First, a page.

We’ve only scratched the surface of the effects that different engine options have on the Ford F150 vs F250. But first, let’s have a better idea of the various alternatives that Ford now offers for both vehicles, including pricing and basic power specs. In 2022, the F150 will be available with a total of five engine options:
- 3.3L Ti-VCT V6 (290 horsepower, 265 pound-feet of torque)
- 2.7L Twin-Turbocharged EcoBoost® V6 (325 horsepower, 400 lb-ft torque)
5.0L Ti-VCT V8 (400 horsepower, 410 pound-feet of torque)
- 3.5L Twin-Turbocharged EcoBoost® V6 (400 horsepower, 500 lb-ft torque)
- 3.5L PowerBoostTM Full Hybrid V6 (430 horsepower, 570 pound-feet of torque)
These engine variants have fuel efficiency ranging from 17-25 mpg city to 24-26 mpg highway. The Ford F250 is available with three engine sizes that gradually increase power output:
- 6.2L SOHC 2-Valve Flex Fuel V8 (385 horsepower, 430 pound-feet of torque)
- 6.7L Powerstroke V8 Turbo Diesel (475 horsepower, 1,050 pound-feet torque)
- 7.3L 2V DEVCT NA PFI V8 (430 horsepower, 475 pound-feet of torque)
In comparison, the larger F250 has an estimated fuel mileage of 14 to 16 MPG. However, given the larger engines and overall curb weight, this is to be expected. Given the power of the F250’s engine options, this is considered average fuel mileage for a heavy-duty truck. Because of the various packages and operating conditions, estimating fuel consumption for these larger trucks is tricky. The F250 and Ford’s heavier super duty vehicles, on the other hand, are frequently sought after for their power rather than their fuel economy.
F150 vs. F250 Overall Dependability
In general, the F150 has higher dependability ratings in current applications than the F250. However, the reliability ratings differ widely between sources. For example, according to one respected source, the F150’s reliability rating is 3.5 out of 5, ranking it seventh out of 17 full-sized trucks built in 2022. In comparison, the F250 is rated 2 out of 5 by the same authority, making it 15th out of 17 full-sized trucks built in 2022.
Many of the issues that F150 and F250 drivers may face will differ based on the quality of maintenance, timely repairs, and the use of high-quality oil. Certain engine configurations in both vehicles, however, have a preference among drivers for dependability and durability. Some of the earlier 4-cylinder engines in the F150, for example, are renowned to be the pinnacle of dependability. Furthermore, drivers adore the older 7.3L V8 engines that came standard with the F250 in the early 2000s. Regardless of the various levels of respect for specific Ford truck engine applications, Ford has strived to maintain a high level of overall reliability.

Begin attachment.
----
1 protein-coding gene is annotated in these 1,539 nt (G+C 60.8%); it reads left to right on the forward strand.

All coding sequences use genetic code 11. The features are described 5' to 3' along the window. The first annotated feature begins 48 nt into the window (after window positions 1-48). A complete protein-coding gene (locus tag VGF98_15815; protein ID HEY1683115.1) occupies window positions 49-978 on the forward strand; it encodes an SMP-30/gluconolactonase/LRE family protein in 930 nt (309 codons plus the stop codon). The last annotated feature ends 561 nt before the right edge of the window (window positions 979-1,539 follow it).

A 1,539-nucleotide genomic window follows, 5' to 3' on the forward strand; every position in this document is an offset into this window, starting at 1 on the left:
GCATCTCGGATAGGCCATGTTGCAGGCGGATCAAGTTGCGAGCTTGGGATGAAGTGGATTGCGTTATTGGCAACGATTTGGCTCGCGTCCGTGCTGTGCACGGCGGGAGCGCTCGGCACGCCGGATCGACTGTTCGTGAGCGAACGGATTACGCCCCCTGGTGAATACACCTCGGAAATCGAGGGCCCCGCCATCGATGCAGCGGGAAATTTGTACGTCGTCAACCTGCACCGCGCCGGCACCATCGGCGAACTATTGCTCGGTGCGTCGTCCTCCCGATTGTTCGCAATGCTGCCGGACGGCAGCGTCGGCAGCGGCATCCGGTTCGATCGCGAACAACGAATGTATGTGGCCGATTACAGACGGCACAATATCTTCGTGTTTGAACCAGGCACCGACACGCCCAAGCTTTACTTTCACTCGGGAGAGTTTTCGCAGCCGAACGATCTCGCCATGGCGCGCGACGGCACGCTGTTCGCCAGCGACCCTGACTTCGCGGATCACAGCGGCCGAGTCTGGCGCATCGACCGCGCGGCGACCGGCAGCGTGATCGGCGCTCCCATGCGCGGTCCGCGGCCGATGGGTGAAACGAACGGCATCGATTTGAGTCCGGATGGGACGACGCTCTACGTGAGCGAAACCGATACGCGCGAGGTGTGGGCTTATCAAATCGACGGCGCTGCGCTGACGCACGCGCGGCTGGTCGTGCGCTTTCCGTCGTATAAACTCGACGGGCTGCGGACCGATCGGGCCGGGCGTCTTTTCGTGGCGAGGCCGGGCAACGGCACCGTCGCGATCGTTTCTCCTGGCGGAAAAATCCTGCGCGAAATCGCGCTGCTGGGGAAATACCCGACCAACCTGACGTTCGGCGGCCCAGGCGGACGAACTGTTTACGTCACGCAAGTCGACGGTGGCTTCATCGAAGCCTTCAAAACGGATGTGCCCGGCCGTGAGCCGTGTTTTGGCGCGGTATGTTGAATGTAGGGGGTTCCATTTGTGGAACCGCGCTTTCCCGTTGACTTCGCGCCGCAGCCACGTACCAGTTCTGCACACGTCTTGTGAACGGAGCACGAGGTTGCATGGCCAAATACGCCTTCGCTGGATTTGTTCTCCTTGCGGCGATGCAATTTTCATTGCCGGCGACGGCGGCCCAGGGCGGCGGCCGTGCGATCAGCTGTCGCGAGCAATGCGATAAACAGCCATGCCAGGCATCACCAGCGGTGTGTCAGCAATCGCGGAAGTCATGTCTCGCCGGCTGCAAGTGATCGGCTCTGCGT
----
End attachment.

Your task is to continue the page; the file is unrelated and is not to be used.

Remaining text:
Common Issues with the Ford F150 and F250
Many drivers, however, reported a variety of faults with the 2021 F150 applications, including brake issues, malfunctioning electronic components, and even problematic seat belt systems. Furthermore, numerous F250 drivers claimed problems with coolant leakage, oil pump failure, and broken electronic components. However, it is crucial to note that these concerns may not arise for the majority of drivers, and drivers can avoid many problems with good maintenance and upkeep.
Check out our earlier article comparing the 5.0 Coyote and 3.5 Ecoboost choices for more information on diverse F150 applications, difficulties, and reliability.
Also, for more information on the numerous difficulties that may arise with the base F250 engine, see our previous article on the four most typical problems with the Ford Boss 6.2L V8.
Summary of the Ford F150 vs F250 Comparison
Aside from the obvious size differences, the Ford F150 and F250 have significant differences in power and towing capabilities. The F150 is far from a dud, but when compared to its bigger brother, the F250, drivers can clearly notice the increase in power. Most casual truck drivers may not require the extra power that the F250 provides. However, drivers with heavier towing needs or construction projects, for example, may demand the F250’s higher towing capacity.
Ford truck enthusiasts have a plethora of alternatives to pick from, including larger engine options, larger bed sizes, and certain performance trims. With such a wide spectrum of performance and price, Ford drivers may hopefully find their sweet spot while staying inside their budget. The F150 is one of the most durable pickups on the market. Its heavy-duty counterpart, the F250, has done an outstanding job of upholding the Ford brand’s values.
Finally, the Ford F150 and F250 are two quite different trucks. The F150 is a considerably more casual option, with reduced performance and towing capabilities, fitting the “light duty” designation. For individuals that require more muscle in their vehicle, the F250 and its super-duty characteristics are significantly more weighty and robust. More power means a greater price, larger size, and lower fuel efficiency.
The F150 attempts to retain some of the modern conveniences found in smaller applications in Ford’s portfolio while retaining the performance value associated with the Ford trucking brand. These trucks were designed for two distinct drivers with distinct lifestyles. Regardless, both the F150 and F250 are excellent choices for people looking for high-performance pickups. However, it’s critical to understand how significant the power gap between the F150 and F250 is.